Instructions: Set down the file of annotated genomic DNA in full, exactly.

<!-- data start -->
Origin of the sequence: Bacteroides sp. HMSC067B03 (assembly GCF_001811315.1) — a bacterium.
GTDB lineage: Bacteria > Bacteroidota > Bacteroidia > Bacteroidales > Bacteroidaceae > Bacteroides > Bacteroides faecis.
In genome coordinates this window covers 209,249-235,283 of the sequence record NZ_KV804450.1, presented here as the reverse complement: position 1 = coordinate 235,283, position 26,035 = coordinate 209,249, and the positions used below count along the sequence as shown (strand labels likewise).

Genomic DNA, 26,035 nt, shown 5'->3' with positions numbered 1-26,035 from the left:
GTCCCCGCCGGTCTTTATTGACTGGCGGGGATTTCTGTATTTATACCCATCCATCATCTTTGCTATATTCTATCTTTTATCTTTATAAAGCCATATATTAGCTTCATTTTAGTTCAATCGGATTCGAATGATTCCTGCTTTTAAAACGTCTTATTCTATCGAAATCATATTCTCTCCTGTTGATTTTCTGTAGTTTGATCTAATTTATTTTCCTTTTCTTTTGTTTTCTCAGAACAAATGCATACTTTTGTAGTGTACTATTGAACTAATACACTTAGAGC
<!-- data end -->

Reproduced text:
Origin of the sequence: Bacteroides sp. HMSC067B03 (assembly GCF_001811315.1) — a bacterium.
GTDB lineage: Bacteria > Bacteroidota > Bacteroidia > Bacteroidales > Bacteroidaceae > Bacteroides > Bacteroides faecis.
In genome coordinates this window covers 209,249-235,283 of the sequence record NZ_KV804450.1, presented here as the reverse complement: position 1 = coordinate 235,283, position 26,035 = coordinate 209,249, and the positions used below count along the sequence as shown (strand labels likewise).

Genomic DNA, 26,035 nt, shown 5'->3' with positions numbered 1-26,035 from the left:
GTCCCCGCCGGTCTTTATTGACTGGCGGGGATTTCTGTATTTATACCCATCCATCATCTTTGCTATATTCTATCTTTTATCTTTATAAAGCCATATATTAGCTTCATTTTAGTTCAATCGGATTCGAATGATTCCTGCTTTTAAAACGTCTTATTCTATCGAAATCATATTCTCTCCTGTTGATTTTCTGTAGTTTGATCTAATTTATTTTCCTTTTCTTTTGTTTTCTCAGAACAAATGCATACTTTTGTAGTGTACTATTGAACTAATACACTTAGAGC